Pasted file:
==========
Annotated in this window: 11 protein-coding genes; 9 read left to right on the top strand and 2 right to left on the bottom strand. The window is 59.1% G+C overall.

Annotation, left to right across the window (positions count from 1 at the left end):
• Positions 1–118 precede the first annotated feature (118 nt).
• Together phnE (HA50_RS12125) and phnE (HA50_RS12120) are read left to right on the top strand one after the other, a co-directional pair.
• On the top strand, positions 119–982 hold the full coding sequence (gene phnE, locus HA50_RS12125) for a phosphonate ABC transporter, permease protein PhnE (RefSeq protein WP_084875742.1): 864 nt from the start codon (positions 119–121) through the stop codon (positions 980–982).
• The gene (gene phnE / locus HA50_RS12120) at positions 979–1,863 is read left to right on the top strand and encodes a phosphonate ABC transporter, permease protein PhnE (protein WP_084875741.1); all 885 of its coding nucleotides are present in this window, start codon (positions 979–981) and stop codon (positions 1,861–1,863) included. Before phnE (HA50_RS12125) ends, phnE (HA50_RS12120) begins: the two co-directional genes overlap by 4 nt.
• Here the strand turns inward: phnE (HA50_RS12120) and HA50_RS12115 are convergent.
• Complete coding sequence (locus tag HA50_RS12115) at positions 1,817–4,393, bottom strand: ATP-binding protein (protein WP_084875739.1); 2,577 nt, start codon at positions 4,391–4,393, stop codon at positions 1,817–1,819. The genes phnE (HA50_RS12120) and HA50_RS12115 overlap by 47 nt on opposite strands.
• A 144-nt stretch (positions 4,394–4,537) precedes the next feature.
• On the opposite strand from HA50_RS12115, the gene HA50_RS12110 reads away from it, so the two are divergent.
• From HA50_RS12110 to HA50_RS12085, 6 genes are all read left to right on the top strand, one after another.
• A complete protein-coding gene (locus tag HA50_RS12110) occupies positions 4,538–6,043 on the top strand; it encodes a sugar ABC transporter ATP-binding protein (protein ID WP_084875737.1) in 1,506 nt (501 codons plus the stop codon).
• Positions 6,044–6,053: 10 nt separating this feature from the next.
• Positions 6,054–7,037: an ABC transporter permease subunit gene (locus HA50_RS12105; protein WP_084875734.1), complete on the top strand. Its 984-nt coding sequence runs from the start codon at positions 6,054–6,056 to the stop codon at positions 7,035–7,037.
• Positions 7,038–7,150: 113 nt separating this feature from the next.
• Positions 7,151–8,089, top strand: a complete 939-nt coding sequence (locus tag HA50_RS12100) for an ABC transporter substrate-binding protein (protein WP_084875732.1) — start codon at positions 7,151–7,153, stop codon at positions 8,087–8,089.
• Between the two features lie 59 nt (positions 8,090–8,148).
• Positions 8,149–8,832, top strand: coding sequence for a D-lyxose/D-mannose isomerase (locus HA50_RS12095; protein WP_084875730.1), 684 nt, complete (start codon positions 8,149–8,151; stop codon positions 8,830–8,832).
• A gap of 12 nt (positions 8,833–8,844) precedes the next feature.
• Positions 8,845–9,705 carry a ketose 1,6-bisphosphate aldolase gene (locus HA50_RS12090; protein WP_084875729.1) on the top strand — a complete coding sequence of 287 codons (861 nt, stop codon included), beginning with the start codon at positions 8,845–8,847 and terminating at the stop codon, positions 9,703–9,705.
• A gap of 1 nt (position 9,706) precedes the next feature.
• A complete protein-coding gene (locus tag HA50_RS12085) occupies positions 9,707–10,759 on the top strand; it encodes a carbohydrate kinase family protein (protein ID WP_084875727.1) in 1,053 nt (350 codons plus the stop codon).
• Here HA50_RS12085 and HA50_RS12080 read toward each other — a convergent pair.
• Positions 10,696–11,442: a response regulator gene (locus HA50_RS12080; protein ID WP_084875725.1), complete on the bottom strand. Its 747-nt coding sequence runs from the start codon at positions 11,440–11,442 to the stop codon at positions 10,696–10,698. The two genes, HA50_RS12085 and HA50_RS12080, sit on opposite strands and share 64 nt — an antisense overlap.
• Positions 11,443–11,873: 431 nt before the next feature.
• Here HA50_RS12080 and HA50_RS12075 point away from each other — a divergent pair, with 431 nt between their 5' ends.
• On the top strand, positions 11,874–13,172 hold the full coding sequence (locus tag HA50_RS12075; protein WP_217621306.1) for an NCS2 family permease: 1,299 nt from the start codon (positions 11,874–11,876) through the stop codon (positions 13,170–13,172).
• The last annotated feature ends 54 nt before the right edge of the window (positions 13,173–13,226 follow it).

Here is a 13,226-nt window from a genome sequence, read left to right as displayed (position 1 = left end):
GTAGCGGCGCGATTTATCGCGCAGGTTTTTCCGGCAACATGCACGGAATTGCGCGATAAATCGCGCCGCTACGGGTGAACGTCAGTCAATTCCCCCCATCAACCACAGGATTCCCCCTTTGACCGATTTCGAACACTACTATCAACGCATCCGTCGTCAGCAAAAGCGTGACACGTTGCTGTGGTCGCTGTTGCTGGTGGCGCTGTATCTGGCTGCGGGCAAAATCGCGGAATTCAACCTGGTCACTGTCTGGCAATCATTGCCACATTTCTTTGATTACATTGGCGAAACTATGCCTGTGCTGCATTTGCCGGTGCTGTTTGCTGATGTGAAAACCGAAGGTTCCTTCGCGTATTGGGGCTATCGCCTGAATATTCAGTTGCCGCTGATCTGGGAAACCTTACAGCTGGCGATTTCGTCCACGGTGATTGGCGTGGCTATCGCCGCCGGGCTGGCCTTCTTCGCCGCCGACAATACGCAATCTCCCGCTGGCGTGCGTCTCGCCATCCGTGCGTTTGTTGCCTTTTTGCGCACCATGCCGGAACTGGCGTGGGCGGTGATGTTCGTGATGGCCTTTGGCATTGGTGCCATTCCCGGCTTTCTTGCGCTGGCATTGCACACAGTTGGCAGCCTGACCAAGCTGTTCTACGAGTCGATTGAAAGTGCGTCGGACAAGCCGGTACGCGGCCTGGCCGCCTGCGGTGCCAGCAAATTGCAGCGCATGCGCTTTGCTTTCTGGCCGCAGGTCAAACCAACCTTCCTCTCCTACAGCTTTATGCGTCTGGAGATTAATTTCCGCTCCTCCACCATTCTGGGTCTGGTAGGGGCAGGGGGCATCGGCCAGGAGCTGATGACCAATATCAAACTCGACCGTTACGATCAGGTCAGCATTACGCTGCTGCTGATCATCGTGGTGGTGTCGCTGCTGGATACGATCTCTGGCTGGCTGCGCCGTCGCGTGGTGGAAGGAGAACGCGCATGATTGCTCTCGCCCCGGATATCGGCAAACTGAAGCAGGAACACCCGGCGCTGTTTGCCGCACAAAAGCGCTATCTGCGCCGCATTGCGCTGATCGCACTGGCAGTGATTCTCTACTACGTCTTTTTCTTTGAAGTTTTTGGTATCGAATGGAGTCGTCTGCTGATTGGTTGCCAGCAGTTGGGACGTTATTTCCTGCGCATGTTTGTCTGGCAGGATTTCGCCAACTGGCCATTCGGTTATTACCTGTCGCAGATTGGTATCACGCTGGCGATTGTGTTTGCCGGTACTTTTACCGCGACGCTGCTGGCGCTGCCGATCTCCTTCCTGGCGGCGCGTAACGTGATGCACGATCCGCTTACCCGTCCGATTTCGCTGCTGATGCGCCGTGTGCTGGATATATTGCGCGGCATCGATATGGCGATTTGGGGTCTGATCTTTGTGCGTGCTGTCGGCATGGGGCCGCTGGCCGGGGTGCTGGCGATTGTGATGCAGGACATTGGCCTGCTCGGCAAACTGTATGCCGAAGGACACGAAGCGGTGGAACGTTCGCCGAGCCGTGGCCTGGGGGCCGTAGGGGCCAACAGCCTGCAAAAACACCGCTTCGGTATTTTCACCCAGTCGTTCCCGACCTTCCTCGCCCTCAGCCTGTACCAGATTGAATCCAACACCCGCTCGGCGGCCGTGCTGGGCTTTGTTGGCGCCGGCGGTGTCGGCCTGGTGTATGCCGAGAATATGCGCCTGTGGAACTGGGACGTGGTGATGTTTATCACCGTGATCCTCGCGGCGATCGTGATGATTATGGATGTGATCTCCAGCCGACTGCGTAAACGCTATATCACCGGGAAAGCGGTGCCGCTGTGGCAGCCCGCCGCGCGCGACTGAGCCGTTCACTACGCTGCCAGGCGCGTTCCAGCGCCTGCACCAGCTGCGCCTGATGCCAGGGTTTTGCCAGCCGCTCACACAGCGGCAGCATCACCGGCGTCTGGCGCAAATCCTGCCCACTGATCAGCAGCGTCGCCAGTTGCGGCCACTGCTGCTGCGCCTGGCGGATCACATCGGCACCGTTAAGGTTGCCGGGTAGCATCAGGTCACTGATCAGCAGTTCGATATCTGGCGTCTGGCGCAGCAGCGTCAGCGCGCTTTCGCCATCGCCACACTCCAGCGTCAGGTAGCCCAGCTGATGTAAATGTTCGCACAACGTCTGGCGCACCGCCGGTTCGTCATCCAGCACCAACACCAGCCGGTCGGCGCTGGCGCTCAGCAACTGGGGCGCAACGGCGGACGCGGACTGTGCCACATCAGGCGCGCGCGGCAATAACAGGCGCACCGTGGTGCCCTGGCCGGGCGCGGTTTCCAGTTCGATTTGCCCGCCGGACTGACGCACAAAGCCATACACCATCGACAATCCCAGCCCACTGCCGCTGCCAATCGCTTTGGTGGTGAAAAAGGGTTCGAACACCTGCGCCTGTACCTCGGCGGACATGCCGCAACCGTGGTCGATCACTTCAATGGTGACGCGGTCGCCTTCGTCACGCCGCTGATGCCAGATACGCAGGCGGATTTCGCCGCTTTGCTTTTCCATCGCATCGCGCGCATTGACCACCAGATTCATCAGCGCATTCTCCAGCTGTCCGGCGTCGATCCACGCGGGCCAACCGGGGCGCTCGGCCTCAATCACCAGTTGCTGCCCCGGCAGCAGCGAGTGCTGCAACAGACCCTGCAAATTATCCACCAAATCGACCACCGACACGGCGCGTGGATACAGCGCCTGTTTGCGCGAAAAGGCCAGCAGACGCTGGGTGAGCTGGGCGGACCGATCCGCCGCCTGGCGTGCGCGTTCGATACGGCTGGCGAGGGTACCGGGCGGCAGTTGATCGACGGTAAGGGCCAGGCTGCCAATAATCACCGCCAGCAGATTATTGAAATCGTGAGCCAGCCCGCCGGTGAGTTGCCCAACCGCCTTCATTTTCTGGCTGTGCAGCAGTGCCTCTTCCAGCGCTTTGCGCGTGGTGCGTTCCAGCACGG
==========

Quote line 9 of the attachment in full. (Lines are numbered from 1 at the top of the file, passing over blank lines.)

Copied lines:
• A 144-nt stretch (positions 4,394–4,537) precedes the next feature.